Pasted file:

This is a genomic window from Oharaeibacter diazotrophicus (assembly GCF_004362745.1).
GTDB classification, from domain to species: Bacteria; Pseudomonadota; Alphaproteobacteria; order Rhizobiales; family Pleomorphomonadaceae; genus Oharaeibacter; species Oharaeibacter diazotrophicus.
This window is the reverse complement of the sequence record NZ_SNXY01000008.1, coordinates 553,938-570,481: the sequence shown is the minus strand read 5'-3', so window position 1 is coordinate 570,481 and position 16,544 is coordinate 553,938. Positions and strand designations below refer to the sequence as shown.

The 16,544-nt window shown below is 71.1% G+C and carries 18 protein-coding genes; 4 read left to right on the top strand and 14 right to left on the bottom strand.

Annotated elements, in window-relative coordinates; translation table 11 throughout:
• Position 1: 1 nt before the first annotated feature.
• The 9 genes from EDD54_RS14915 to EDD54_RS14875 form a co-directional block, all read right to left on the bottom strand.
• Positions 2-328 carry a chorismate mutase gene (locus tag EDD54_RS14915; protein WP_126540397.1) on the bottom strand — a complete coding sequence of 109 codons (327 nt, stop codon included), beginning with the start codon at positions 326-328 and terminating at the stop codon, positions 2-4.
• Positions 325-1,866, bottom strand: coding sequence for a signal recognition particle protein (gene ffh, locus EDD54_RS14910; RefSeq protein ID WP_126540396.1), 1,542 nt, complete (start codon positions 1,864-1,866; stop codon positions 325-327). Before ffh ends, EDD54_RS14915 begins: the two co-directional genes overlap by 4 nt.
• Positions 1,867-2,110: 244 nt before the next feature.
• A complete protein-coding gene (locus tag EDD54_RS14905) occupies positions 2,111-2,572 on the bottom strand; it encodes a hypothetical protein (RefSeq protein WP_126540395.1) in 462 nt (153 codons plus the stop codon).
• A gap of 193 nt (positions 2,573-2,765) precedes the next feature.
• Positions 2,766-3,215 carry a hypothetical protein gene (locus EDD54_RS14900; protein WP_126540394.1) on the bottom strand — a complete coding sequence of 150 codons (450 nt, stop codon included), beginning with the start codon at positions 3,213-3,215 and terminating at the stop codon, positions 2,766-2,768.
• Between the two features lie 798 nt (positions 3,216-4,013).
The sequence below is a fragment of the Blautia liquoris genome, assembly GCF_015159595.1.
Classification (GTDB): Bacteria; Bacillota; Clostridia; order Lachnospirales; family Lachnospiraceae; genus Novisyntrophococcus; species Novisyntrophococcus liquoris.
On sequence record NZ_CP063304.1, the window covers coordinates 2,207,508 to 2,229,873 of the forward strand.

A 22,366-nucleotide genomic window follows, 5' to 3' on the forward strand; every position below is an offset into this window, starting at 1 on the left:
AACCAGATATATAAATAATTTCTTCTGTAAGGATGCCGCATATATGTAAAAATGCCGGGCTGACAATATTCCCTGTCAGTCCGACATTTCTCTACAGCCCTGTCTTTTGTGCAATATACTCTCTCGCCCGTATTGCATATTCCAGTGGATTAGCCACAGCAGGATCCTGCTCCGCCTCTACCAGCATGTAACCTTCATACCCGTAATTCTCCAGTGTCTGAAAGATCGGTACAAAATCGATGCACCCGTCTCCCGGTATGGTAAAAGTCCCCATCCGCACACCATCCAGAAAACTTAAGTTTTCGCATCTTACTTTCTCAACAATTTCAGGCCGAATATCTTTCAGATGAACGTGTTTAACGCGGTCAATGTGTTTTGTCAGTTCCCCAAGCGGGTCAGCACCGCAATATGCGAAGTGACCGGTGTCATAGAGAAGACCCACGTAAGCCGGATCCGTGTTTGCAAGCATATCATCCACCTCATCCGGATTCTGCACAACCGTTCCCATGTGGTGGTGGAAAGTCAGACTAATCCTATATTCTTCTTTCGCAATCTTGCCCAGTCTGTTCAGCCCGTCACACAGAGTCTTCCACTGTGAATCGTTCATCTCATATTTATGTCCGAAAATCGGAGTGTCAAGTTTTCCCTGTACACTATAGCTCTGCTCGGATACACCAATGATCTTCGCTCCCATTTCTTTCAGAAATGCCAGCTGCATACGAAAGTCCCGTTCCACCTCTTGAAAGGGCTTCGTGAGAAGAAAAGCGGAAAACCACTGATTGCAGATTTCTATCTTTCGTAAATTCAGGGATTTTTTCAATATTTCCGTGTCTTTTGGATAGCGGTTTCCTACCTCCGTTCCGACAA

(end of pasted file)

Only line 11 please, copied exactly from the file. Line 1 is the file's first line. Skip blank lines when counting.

• A complete protein-coding gene (locus tag EDD54_RS14905) occupies positions 2,111-2,572 on the bottom strand; it encodes a hypothetical protein (RefSeq protein WP_126540395.1) in 462 nt (153 codons plus the stop codon).